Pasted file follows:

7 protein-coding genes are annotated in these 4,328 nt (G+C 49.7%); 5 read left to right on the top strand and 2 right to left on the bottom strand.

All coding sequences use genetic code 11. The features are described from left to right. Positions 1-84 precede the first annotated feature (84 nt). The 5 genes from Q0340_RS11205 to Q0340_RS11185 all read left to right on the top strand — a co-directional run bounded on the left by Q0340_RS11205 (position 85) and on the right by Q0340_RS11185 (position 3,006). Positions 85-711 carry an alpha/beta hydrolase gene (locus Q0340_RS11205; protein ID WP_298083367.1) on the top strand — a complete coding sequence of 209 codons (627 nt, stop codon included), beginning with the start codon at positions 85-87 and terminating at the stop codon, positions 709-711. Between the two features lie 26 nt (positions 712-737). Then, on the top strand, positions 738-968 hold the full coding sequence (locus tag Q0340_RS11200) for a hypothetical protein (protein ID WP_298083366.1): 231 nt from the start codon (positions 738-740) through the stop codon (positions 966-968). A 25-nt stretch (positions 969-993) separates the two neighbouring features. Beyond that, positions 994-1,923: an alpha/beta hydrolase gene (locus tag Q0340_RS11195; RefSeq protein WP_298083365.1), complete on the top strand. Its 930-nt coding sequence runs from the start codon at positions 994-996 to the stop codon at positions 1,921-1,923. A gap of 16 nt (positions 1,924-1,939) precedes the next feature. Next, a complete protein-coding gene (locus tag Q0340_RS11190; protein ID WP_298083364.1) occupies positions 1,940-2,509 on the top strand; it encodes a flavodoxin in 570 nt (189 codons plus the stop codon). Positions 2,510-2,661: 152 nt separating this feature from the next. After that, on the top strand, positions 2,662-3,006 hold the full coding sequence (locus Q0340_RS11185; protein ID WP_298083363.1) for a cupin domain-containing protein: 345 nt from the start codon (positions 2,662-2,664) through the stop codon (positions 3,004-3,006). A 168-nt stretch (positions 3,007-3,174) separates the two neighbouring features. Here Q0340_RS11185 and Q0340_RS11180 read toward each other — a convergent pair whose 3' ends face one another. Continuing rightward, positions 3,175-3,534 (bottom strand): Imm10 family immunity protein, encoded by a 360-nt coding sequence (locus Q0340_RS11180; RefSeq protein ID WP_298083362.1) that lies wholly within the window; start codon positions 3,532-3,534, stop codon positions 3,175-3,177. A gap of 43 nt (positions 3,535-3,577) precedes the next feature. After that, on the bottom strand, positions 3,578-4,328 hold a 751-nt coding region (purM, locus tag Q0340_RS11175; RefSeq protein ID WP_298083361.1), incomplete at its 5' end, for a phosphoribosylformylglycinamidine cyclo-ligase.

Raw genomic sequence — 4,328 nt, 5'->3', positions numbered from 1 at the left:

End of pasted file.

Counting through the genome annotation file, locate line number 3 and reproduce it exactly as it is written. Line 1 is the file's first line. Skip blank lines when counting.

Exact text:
Raw genomic sequence — 4,328 nt, 5'->3', positions numbered from 1 at the left: